From a self-claimed Neo-Nazi to a Jewish Holocaust survivor, the male characters do not seem to dramatically change, in my opinion, although they do reach a form of acceptance with each other.

On one hand, we have Vincent Nolan (a Timothy McVeigh look-alike), who professes to be using the “World Brotherhood Watch” organization to help “save guys from becoming guys like me”.  He literally uses the premise of the organization to help him survive…they feed him, clothe him, etc.  He is in need of a place to live, has no funds to find a place, and decides on a plan, whereby he convinces Maslow that he is trying to do good.  He in turn gives Meyer Maslow (the founder and head of the organization, and a Holocaust survivor) the boost that is needed to help promote the organization, and to promote his latest book (which is not selling well).  Nolan becomes the poster boy for Maslow’s foundation.

Maslow convinces Maslow’s assistant, Bonnie, to take Nolan in and give him a roof over his head. Bonnie has two children, and her family is rather dysfunctional.  Maslow, himself, contorts the fact that he convinced Bonnie to take Nolan in, by stating to himself (over and over again), and to others, that Bonnie volunteered to take him in.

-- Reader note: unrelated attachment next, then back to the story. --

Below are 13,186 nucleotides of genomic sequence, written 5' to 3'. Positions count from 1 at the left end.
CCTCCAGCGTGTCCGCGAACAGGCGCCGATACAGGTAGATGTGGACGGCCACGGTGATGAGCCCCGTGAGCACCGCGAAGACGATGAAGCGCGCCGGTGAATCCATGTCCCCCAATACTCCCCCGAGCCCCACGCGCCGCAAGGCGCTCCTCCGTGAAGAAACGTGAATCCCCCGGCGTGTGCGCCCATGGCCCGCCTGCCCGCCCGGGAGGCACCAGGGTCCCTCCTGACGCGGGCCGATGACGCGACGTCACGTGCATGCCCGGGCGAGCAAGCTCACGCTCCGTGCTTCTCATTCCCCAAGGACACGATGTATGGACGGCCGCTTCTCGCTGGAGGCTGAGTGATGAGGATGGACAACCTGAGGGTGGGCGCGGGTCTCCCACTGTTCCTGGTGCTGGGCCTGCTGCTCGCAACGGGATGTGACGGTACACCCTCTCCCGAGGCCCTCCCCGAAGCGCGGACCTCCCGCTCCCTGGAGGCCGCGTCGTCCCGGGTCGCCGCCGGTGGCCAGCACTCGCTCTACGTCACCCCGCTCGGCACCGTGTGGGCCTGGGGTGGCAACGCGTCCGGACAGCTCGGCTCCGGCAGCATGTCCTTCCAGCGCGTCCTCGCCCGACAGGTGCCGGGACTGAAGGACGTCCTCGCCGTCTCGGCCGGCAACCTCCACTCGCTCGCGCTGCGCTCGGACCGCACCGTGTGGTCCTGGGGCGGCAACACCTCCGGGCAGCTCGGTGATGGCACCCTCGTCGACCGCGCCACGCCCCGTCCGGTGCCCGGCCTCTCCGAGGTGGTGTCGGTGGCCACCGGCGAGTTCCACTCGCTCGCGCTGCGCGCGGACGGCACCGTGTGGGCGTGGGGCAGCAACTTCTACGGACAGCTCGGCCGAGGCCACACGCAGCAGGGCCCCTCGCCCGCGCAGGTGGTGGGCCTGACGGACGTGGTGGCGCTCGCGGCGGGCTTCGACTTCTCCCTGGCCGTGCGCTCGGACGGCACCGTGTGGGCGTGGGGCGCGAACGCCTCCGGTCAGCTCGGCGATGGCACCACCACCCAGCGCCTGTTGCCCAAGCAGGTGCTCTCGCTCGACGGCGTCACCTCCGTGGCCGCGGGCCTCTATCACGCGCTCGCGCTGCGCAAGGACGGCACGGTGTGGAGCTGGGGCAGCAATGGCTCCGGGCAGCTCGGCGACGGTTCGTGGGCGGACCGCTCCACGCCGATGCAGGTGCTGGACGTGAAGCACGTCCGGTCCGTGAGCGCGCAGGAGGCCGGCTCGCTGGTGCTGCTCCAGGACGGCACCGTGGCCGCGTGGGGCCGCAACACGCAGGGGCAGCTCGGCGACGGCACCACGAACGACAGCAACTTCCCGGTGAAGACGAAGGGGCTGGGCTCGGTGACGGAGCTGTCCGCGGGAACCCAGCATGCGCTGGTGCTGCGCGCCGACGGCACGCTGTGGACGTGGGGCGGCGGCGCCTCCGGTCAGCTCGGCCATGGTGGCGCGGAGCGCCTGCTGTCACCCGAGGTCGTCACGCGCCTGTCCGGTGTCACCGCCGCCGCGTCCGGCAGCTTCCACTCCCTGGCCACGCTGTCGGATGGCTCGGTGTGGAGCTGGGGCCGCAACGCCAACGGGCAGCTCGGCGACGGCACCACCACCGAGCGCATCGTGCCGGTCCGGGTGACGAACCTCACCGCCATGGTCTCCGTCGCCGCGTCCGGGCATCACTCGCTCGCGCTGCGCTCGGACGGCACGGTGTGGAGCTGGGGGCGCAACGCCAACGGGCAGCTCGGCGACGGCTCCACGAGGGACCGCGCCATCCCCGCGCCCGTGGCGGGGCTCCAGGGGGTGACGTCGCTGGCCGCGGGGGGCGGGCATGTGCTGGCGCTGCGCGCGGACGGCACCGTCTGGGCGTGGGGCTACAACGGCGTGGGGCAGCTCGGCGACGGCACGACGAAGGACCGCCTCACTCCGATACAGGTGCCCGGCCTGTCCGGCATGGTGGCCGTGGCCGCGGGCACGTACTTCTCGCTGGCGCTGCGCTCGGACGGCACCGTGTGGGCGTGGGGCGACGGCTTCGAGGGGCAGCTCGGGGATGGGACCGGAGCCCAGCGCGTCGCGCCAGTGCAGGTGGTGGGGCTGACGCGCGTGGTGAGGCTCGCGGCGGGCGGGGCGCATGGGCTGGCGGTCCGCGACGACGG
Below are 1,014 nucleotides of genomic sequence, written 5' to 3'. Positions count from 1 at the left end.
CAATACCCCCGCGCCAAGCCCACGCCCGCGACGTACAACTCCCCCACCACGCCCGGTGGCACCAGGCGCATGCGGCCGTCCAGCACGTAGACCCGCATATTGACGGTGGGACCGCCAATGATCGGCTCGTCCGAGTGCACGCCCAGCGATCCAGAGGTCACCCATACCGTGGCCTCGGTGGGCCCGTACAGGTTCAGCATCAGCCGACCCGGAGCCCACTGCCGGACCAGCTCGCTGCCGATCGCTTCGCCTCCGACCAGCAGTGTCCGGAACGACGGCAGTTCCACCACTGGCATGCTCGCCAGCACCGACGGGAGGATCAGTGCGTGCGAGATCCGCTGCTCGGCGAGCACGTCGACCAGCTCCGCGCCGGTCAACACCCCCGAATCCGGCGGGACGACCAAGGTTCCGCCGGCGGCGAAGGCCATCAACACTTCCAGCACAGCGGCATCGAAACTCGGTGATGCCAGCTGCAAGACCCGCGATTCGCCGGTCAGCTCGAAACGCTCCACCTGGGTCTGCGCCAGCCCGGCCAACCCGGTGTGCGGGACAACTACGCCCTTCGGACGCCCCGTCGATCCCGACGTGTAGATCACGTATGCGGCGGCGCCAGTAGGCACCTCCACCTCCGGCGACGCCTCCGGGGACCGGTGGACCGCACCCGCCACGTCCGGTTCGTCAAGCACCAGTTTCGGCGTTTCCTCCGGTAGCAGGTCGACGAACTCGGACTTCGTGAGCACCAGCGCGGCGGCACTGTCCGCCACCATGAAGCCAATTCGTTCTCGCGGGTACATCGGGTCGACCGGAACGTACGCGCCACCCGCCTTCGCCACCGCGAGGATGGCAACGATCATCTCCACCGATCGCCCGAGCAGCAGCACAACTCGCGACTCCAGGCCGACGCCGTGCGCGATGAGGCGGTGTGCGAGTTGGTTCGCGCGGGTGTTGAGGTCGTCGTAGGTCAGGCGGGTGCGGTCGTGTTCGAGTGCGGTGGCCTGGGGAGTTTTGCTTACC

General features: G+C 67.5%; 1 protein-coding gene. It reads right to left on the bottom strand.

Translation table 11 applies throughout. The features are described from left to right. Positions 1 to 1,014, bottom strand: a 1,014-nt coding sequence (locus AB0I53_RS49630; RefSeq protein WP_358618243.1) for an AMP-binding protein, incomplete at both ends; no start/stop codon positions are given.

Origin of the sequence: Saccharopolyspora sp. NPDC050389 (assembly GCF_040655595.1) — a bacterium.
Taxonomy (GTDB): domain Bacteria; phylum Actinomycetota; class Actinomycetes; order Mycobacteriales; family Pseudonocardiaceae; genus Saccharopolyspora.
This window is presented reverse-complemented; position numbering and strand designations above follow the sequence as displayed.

Maslow uses the organization to help those in need, but he also uses any opportunity to promote his own image…that of being a man of honor, trust and a man who is trying to save the world, a person at a time.  He even questions his own motives for doing what he does, wondering if it is for the right reason.  At one point he claims that material things do not matter to him, because he has experienced the worst of life without them, yet he is married, lives in a mansion, and dresses in Aramani suits (proudly).  Nothing but the best for him.  Often those who have done without, and have lived on the edge of death exhibit this form of behavior.